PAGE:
This book is the second choice I made for a go pack library. Small in stature, but packed with a wealth of information. Well worth the $7.00 I paid for it at a local bookstore.

The book is primarily a pocket sized version of the American College of Emergency Physicians larger version, the complete first aid book, if you will. At 128 pages long and small enough to slip into your pants pocket it will fit very nicely into most first aid kits or a easy access pocket on your own go packs. The illustrations are actual photographs of various procedures and steps, which I found refreshing after pouring through pages and pages of crudely done line drawings that didn’t show things as clearly as this little gem of a book does.

Divided into nine sections, you can easily find a chapter for whatever types of medical emergency you may encounter.

Section 1, Techniques and Equipment talks about some of the basic medical supplies you should have and how to use them. It also goes into the way you should apply bandages and slings, which will be some of the more common things you may have to address in the moments after an accident. Especially if blood is present.

Section 2,Life Saving Procedures, addresses various ways to deal with resuscitation of a victim, life saving priorities and choking incidents. There are some interesting flow charts that take you step by step through some of the situations. It even includes a chart on the usage of a portable defibrillator. Not that we all carry one in our first aid kit, but it’s good information to have available. Many businesses now keep and emergency defibrillator on hand for just such emergencies. The prices keep coming down as the technology and demand for the units increase, so I would expect there to be a growing availability of these units as time goes by.

Section 3, Circulatory and Respiratory Problems deals with things like shock, heart attacks and problems, fainting, asthma, drowning and penetrating wounds to the chest. In a disaster, any one of these situation can come upon a member of your party with absolutely no prior warning, so it is important to familiarize yourself with this information. One of the points you should keep in mind that when it comes to heart problems, giving the victim a 325mg aspirin helps to thin the blood and may be the key a rapid recovery, or at the very least provide the victim some time until professional help and an ambulance arrives. Make sure you keep a small bottle in your medical kits, and keep the date current on the bottle.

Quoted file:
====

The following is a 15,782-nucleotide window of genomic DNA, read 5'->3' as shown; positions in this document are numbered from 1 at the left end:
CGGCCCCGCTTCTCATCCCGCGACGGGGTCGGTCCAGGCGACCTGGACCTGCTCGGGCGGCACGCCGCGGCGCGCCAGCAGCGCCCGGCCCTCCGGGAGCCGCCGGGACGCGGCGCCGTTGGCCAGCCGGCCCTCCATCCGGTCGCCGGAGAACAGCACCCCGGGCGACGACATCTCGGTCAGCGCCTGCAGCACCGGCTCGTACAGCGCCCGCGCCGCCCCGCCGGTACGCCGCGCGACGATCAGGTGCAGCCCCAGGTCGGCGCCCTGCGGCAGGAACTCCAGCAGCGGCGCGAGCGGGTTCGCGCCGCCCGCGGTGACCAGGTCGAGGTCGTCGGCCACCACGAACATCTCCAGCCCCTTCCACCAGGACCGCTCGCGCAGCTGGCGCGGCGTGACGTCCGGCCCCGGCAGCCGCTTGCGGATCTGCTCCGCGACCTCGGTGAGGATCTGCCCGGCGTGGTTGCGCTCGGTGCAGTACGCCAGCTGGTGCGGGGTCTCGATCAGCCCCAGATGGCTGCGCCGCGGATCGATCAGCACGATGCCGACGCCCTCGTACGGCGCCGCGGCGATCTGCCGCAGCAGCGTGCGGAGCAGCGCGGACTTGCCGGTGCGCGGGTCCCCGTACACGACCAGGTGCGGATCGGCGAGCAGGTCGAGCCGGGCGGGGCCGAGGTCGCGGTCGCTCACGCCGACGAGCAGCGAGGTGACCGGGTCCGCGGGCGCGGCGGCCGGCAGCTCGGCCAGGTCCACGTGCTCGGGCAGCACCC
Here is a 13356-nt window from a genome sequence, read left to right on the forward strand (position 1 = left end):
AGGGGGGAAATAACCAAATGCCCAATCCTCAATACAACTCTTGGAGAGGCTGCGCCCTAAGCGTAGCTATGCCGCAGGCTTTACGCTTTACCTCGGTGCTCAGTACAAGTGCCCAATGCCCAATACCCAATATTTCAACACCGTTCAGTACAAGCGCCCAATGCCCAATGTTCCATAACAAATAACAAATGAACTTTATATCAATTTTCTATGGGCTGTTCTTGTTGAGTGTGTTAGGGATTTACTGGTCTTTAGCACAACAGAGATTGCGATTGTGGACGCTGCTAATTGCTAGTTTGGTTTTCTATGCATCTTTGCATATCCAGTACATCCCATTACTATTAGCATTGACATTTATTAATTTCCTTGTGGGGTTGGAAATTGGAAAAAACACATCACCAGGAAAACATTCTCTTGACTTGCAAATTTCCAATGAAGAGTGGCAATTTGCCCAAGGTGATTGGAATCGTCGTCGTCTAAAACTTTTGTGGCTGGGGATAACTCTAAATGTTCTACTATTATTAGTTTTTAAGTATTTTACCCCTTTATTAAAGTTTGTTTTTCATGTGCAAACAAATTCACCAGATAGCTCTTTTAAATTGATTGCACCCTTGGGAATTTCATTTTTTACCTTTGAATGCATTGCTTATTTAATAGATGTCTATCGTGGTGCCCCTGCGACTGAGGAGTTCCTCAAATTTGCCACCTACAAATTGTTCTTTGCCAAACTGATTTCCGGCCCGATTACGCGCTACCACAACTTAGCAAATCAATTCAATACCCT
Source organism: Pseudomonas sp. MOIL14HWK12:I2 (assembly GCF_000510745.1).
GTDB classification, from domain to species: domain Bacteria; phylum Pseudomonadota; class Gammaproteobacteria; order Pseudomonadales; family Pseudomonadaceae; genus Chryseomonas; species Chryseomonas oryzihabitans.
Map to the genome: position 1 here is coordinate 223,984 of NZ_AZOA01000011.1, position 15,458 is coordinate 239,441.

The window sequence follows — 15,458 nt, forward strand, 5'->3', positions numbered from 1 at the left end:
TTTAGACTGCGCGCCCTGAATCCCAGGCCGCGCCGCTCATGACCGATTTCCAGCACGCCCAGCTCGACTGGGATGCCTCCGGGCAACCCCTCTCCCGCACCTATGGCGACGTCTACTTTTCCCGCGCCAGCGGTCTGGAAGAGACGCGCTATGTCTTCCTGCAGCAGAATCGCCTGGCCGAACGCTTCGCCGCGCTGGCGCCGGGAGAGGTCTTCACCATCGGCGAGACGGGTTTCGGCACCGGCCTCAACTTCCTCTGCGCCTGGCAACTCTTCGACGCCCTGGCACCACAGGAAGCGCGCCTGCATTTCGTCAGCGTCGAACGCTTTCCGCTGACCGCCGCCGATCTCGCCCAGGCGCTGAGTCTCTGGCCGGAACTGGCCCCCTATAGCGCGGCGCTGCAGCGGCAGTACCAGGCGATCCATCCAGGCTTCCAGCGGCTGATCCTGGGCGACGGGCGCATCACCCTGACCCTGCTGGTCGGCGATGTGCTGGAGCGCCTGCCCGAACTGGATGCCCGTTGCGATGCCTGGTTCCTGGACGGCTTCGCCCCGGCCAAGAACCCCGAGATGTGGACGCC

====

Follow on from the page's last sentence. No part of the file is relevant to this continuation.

Section 4 deals with Wounds and Bleeding, and covers everything from a simple nosebleed up to severe bleeding. A couple of points to remember here is that wounds should be cleaned with clean running water or a non-alcohol cleaning wipe. Objects that may have become embedded in the wound may need to be removed as well, to prevent infection and further irritation.

Bone, Joint, and Muscle injuries are covered in section 5. This is a head to toe look at possible bone injuries, as well as muscular sprains and other problems related to the two. The first couple of pages describe some of the different types of fractures as well as muscle, tendon, and ligament injuries. The section also goes into some splinting procedures.

Section 6 goes into Disorders of Consciousness. These disorders deal with concussion, cerebral compression, skull fractures for starters. The section also covers hypo- and hyperglycemia, various seizures, strokes and diabetes.

Environmental Injuries are covered in section 7. These include incidents such as burns and scalding, electrical and chemical burns, heatstroke and exhaustion and cold related emergencies such as frostbite and hypothermia.

Section 8 considers Foreign Objects, such as splinters and fishhooks, inhaled and swallowed objects, and things that get stuck in your eye, ear and nose. Probably should be a must read section if you have little ones along, from what I have heard about the kiddies.

Lastly, section 9 deals with Poisoning, Bites and Stings. It’s amazing at how many things exist in this world that can harm you, especially from unseen sources, such as little bugs and the neighbor’s dog. Like the rest of the book, this section also covers a great deal in a small space, and is also important info you need. As a bonus, I would suggest you photocopy the last page of the book, make several copies and have them on hand in your medical kit for emergencies. It will help you through the incident and provide some much needed information to any first responders that may be called.

The ISBN for this book is 978-0-7894-9265-4 and can be purchased at leading booksellers. Many will have them in stock in their medical section, and can also be ordered from many sources as well. I find it to be a great companion book to the Collins Gem version of the SAS Pocket Survival Guide, and I keep both of them in my go-pack or bug out bag. Pick up a copy and read it thoroughly. Just remember that this book, or any other book for that matter is no substitute for proper first aid training. I would also recommend that you get a full featured first aid manual as well, just to have an even greater collection of knowledge on hand.


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